Surajo Yahaya Johnbul, the immediate past Chairman of the club, disagreed that corruption was the cause of the problems, noting that lack of funds was the problem.

Speaking on the allegations levelled against him and the management, Surajo said that after COVID-19, the government, owner and financier of the club, found it difficult to pay salaries.

He said, “When you are given for example N30m to run for about 10 to 12 matches, including all finances, the repair of cars, going for away matches, hotel bills and everything; when that money stops coming, you cannot expect me to stop going to match venues because there is no money. I have to borrow, of which they are still owing.”

But Abdulgaffar Oladimeji, a football performance analyst, said the involvement of politics in the running of the affairs of the club led to its current status.

Which way out?

Finding an answer to this, the acting Chairman of Kano Pillars, Ibrahim Galadima, said, “For those who are following football in other climes, and especially in Europe, you will see that the fans contribute more than 50 per cent of the income of the club. They buy the jerseys, souvenirs and seasonal tickets.”

He suggested that if the club got N1,000 each as registration fee from its estimated one million fans, that would be N1bn available to “engage the best players from within and outside the country.”

On his part, a former chairman of Gombe State Football Association, Alhaji Ahmed Shuaibu Gara-Gombe, said privatization is key to restoring the lost glory of Kano Pillars.

The Special Adviser on Information Management and Strategy to the Gombe State Governor, Alhaji Inuwa Yahaya, said the fortunes of the club nosedived due to fans’ ignorance and appointment of the governor’s loyalists into the board.

“In the first place, I had the opportunity of supervising Kano Pillars when I was adviser on sports to the former governor, Engr. Rabiu Kwankwanso. From what I know and have seen, the only solution is to privatise and commercialise Kano Pillars.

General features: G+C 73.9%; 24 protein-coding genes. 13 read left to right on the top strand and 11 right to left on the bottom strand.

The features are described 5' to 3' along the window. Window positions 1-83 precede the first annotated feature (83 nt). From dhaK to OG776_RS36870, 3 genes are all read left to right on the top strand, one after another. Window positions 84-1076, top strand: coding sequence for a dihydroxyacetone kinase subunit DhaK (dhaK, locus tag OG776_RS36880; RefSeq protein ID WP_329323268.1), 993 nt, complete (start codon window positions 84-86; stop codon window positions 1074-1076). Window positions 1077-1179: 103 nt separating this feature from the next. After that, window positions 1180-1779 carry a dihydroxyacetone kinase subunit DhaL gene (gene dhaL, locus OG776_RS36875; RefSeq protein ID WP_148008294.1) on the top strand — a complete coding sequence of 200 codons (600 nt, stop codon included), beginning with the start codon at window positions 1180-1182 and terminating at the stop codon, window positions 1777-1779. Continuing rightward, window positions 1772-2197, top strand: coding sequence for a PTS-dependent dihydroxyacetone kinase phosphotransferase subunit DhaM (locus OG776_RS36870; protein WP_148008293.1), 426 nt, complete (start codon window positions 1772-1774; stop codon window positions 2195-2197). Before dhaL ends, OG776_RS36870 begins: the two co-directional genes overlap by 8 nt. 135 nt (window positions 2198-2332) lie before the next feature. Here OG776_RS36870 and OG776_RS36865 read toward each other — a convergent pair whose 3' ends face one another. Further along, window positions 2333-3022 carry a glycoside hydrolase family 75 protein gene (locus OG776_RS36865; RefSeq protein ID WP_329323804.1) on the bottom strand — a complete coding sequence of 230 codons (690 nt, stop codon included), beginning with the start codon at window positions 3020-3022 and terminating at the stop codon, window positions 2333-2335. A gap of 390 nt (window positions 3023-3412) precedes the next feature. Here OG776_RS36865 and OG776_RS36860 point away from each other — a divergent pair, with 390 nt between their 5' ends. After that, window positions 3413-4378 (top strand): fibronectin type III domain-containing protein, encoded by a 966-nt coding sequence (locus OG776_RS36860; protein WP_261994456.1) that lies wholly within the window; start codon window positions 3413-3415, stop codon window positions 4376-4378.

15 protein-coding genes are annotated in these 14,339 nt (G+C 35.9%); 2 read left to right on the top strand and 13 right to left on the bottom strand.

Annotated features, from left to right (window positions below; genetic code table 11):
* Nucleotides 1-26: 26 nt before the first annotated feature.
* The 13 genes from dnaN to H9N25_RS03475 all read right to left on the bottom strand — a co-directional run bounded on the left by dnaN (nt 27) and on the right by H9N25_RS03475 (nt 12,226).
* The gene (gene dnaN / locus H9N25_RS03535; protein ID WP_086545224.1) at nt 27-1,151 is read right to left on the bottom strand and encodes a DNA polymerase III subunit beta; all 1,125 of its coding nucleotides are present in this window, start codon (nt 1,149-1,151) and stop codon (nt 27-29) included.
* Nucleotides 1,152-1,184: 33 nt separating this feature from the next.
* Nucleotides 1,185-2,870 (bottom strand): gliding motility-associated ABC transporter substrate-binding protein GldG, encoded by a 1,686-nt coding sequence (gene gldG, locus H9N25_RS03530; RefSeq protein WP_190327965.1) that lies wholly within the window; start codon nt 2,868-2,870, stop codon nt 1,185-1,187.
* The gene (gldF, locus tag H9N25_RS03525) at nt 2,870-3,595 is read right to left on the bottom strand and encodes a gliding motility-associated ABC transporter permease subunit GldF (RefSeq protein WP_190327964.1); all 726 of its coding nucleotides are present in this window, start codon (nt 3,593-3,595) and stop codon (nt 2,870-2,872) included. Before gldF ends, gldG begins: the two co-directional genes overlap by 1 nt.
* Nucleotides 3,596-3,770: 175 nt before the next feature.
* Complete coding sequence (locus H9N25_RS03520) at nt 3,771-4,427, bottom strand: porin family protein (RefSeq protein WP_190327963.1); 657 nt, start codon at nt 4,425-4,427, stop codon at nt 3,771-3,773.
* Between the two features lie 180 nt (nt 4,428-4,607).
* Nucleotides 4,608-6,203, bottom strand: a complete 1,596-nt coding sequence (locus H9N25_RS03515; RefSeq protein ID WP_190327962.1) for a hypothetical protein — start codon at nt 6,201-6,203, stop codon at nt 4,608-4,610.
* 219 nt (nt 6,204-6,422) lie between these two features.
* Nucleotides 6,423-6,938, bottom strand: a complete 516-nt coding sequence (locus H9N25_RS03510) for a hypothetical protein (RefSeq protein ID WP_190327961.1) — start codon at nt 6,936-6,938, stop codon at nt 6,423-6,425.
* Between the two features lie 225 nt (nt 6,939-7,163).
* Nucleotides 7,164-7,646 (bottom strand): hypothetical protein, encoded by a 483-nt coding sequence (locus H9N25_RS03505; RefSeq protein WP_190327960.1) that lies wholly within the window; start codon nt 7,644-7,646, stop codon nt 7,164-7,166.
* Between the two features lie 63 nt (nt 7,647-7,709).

“During my time, we tried to change the ownership structure, I increased the share capital, paid the outstanding stamp duties that were due to CAC, and appointed a company secretary. We tried to build assets to be able to run the club as a business but unfortunately, some forces in Kano stopped the reform after I left.

“Again, there are a lot of sentiments when a new coach is being appointed. The supporters who are supposed to see the club as a business are part of the problem. And again, those who think they have worked for the election of a Governor demand for Kano Pillars chairman or a board member slot,” he said.

Meanwhile, the former Nigerian champions are currently preparing for life in the lower division of the domestic league.

To ensure that the ‘Masu gida boys’ bounce back immediately, the management of the club recently appointed a seasoned football coach, Evans Ogenyi, to head the team’s technical crew.

The former Lobi Stars, Nasarawa United, Enyimba and Warri Wolves gaffer who is being assisted by coach Ibrahim Musa, Ahmed Garba ‘Yaro Yaro’ and Gambo Mohammed, is presently screening players ahead of the 2022/2023 NNL season.

 

Salim Umar Ibrahim & Abdulazeez Ibrahim (Kano)

VERIFIED: It is now possible to live in Nigeria and earn salary in US Dollars with premium domains, you can earn as much as $12,000 (₦18 Million).
Click here to start.